This package provides support for communication with Erlang and representation of Erlang datatypes.

Note: By default, jinterface is only guaranteed to be compatible with other Erlang/OTP components from the same release as jinterface itself. For example, jinterface from the OTP R10 release is not compatible with an Erlang emulator from the OTP R9 release by default. jinterface can be set in compatibility mode of an earlier release (not earlier that R7), though. The compatibility mode is set by usage of the OtpCompatRel property. By starting the jvm with the command-line argument -DOtpCompatRel=9, jinterface will be compatible with the R9 release of OTP. Warning! You may run into trouble if this feature is used carelessly. Always make sure that all communicating components are either from the same Erlang/OTP release, or from release X and release Y where all components from release Y are in compatibility mode of release X.

The classes OtpErlangList, OtpErlangTuple, OtpErlangBinary, OtpErlangAtom, OtpErlangBoolean, OtpErlangByte, OtpErlangChar, OtpErlangDouble, OtpErlangFloat, OtpErlangLong, OtpErlangInt, OtpErlangUInt, OtpErlangShort, OtpErlangUShort, OtpErlangString, OtpErlangObject, OtpErlangPid, OtpErlangPort, and OtpErlangRef represent the various Erlang datatypes.

There are two basic mechanisms for communicating with Erlang, described briefly here. Note that the two mechanisms are not intended to be used together. Which mechanism you choose depends on your application and the level of control it needs.

You can use OtpNode, which can manage incoming and outgoing connections for you. With OtpNode a thread is automatically started to listen for incoming connections, make necessary outgoing connections, and dispatch messages to their recipients. OtpNode supports the concept of mailboxes, allowing you to have several Java components communicating independently with Erlang.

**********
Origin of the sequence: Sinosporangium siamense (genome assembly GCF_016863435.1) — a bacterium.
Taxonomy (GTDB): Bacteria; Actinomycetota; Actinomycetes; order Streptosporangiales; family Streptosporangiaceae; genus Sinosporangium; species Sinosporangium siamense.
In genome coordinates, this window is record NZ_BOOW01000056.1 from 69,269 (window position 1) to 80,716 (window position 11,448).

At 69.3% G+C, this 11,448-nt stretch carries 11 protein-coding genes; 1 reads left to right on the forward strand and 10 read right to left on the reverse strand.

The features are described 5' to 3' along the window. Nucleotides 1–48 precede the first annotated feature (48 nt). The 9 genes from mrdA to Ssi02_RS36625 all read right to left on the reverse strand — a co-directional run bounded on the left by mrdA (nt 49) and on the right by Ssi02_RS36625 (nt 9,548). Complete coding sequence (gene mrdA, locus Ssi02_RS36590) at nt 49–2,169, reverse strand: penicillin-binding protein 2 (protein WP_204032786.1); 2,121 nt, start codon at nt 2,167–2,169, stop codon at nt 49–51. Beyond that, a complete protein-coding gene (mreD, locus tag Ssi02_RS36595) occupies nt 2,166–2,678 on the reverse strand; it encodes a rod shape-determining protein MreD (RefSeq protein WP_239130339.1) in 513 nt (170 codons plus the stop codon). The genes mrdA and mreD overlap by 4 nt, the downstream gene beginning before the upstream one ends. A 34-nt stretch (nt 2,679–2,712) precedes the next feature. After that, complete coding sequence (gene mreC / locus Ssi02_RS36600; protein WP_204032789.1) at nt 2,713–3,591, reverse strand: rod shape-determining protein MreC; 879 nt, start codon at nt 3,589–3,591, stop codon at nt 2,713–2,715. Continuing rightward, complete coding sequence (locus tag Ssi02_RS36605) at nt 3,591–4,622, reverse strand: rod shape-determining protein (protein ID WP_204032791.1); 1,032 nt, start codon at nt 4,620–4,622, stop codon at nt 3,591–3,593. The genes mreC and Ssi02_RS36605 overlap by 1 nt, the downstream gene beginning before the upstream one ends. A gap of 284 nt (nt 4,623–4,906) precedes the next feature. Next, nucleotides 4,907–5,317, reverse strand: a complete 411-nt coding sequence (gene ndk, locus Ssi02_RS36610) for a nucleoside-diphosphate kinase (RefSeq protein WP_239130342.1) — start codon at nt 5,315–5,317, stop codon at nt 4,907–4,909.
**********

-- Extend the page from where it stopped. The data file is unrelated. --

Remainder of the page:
OtpNode node = new OtpNode("bingo");
  OtpMbox mbox = node.createMbox();
  mbox.send("foo@localhost",new OtpErlangAtom("hej"));

If you need more control (but less support from the library), you can manage connections yourself using the OtpSelf and OtpConnection classes, in which case you can control explicitly which connections are made and which messages are sent. Received messages are not dispatched by OtpConnection.

The classes OtpPeer, OtpSelf and OtpServer are used to represent OTP nodes and are necessary in order to set up communication between the Java thread and a remote node. Once a connection has been established, it is represented by an OtpConnection, through which all communication goes.

Setting up a connection with a remote node is straightforward. You create objects representing the local and remote nodes, then call the local node's connect() method:

  OtpSelf self = new OtpSelf("client","cookie");
  OtpPeer other = new OtpPeer("server");
  OtpConnection conn = self.connect(other);

If you wish to be able to accept incoming connections as well as make outgoing ones, you first must register the listen port with EPMD (described in the Erlang documentation). Once that is done, you can accept incoming connections:

  OtpServer self = new OtpSelf("server","cookie");
  OtpConnection conn = self.accept();

Once the connection is established by one of the above methods (connect() or accept()), you can use the resulting OtpConnection to send and receive messages:

  OtpErlangAtom msg = new ErlangOtpAtom("hello");
  conn.send("echoserver", msg);
  OtpErlangObject reply = conn.receive();
  System.out.println("Received " + reply);

Finally, you can get an even greater level of control (and even less support from the library) by subclassing AbstractConnection and implementing the communication primitives needed by your application.